Some fun with the
laser, some oddments from my box of interesting optical bits and a can of artificial
smoke from Maplin.
Details of modifications to Weir WA505 PSUs
There appear to be two different versions of these PSUs - I have just received some
which have an additional PCB (with a 10 way box-header on it) near the auxilliary output
terminals. The regulator sub-board also has a different version number, but I can't see
any difference that is significant for our purposes. This makes access to the
regulator sub-board more difficult, but it can be simply removed without causing any
problems, and in fact it may be a good idea to remove it anyway to avoid potential smoke
problems when the output voltages are cranked up. Before removing the board, the PSU did
seem a bit touchy as the voltage approached +/-30V. I have updated the first picture blow
so it applies to both main PCB versions (versions 998907 and 998909 - printed on
silkscreen, near centre of PCB). If you find that your laser needs a higher voltage to
start, you may be able to solve this using a boost circuit - see the section
on this below, in the Omnichrome 543 PSU description.
Main PCB, near +5v
output studs :
Track cut to disable overvoltage protection on +5V rail (Both PSUs). Just below C204.
Set +5V adjust pot to maximum (fully clockwise).
Sub-board near output terminal block, view from output terminal block side.
Add 1K5 resistor to boost -15V rail adjust range to about -30V (Both PSUs)
Set +30V and -30V adjust pots on PSU 2 to max (fully clockwise)
Use the -30V adjust pot on PSU 1 to get the required voltage range - this acts as an
absolute current limit, and will limit the peak tube current on startup, as well as fault
current if the control circuit misbehaves. Set to the minimum position at which the
maximum desired tube current can be achieved.
of sub-board near output terminal block. you may need to bend sub-board towards terminal
block for access - take care not to bend too much or you may damage pads on connector.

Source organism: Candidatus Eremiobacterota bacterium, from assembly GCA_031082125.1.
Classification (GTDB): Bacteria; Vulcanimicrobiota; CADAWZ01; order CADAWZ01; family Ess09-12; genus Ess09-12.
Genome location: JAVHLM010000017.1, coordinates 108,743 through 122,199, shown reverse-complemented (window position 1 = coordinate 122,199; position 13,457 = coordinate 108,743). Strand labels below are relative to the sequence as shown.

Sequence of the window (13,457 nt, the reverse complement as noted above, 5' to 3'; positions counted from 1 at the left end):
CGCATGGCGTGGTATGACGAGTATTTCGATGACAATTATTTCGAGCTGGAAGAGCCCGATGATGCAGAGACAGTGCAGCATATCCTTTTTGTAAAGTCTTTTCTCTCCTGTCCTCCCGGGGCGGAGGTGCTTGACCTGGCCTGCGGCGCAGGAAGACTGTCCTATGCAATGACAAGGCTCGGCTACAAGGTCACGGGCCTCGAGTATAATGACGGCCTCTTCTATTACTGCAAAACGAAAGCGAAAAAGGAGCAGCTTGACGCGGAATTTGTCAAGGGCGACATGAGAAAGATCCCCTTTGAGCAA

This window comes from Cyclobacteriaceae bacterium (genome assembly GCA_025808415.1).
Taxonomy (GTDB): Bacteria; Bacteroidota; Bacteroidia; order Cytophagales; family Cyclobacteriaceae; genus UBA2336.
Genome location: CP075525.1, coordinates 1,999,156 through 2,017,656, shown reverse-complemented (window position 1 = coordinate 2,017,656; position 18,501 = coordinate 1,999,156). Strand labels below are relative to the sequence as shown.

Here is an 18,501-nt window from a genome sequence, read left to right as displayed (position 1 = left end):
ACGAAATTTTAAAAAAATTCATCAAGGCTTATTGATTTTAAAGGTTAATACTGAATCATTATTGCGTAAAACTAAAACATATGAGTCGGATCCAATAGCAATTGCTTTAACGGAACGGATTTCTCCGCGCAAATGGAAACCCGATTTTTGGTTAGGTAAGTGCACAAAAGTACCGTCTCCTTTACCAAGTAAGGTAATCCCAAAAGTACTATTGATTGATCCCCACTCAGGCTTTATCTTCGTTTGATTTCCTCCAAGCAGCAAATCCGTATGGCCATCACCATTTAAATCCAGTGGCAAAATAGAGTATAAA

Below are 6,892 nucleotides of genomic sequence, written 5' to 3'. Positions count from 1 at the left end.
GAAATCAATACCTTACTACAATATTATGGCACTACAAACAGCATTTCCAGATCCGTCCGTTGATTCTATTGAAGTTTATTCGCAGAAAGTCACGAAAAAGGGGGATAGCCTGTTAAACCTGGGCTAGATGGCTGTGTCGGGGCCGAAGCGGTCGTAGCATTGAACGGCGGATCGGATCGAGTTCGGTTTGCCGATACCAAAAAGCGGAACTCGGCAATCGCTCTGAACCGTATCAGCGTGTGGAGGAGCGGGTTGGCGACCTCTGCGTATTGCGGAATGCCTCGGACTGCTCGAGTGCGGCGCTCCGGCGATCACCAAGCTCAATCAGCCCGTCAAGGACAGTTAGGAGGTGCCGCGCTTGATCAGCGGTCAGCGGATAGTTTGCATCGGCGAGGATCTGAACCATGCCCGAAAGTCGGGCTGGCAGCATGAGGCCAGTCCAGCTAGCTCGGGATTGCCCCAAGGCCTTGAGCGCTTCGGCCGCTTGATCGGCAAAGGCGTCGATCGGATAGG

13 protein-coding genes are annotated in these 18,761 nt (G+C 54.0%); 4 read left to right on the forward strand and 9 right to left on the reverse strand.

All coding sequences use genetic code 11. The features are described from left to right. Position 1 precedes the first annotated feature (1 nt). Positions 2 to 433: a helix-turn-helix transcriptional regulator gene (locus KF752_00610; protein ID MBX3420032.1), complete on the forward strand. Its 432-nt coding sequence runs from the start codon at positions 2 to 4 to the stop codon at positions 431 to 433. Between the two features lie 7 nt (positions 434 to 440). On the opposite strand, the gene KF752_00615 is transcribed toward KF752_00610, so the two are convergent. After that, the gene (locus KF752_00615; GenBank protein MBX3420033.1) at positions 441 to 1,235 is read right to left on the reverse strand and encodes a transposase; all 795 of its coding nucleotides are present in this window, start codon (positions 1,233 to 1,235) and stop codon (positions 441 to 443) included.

Add 1K5 resistor across R12 (marked 222) to boost +15v adjust range (R12 is component
reference on control cct schematic). (Both PSUs)
On PSU 1 only : remove +30V trimmer P10.
Yellow dots indicate connection points on PSU 1 for the current control circuit.
Bigger laser... "More Power Igor"...!
I recently chanced upon an Omnichrome 543 laser listed amongst a load of other
electronic equipment in an auction catalogue, and a 7-hour round-trip, and UKP55 later, I
was the proud owner of the beast pictured below (along with a car-full of other junk that
was in the same lot, much of which went straight to the tip!)..
I found the schematic of the 532
head on Sam's Faq, and this appeared to be
pretty much the same as this unit. This laser, like the more common 532 needs a supply of
about 350V to power the igniter, and also charge a 'boost' capacitor, which dumps some
extra power into the tube immediately after ignition, to aid plasma formation. I fired it
up using the crude variac-based supply I used to
test my Innova tube, and after fixing a dead SCR in the igniter, and building a crude
supply for the 350v boost and igniter supply, I had it running.
I established that it needed about 200V across the tube (plus the 0.5 ohm ballast
resistor I used on the Cyonics PSU described above), at up to 10A. It came with tuneable
optics - the HR mirror being mounted on the back of a prism assembly, allowing the
wavelength to be slected from one of the 8 argon lines by adjusting the rear alignment
plate. I decided that while this was nice, multiline operation would be more fun, and
removed the prism mount. I and was pleased to find that the HR optic would fit right into
the plate it was mounted on, and all that needed doing was to add was a small
retaining plate for it. In this mode, it puts out about 120mW.
Fortunately, since building the Cyonics PSU, I had found a .source of more of the WA505
SMPSUs,. so ordered another four. I was hoping to be able to use three of them, and
started hakcing about with the output circuitry, as the mods I did for the Cyonics supply
would only bring the output to about 62V per PSU. While doing this, I found this good description of
how the magnetic amplifier output regulators work (near bottom of page). After some
creative rearrangement of the regulator, I did actually achieve this, however shortly
afterwards I got hold of a copy of the WA505 datasheet, which showed that the PSU was only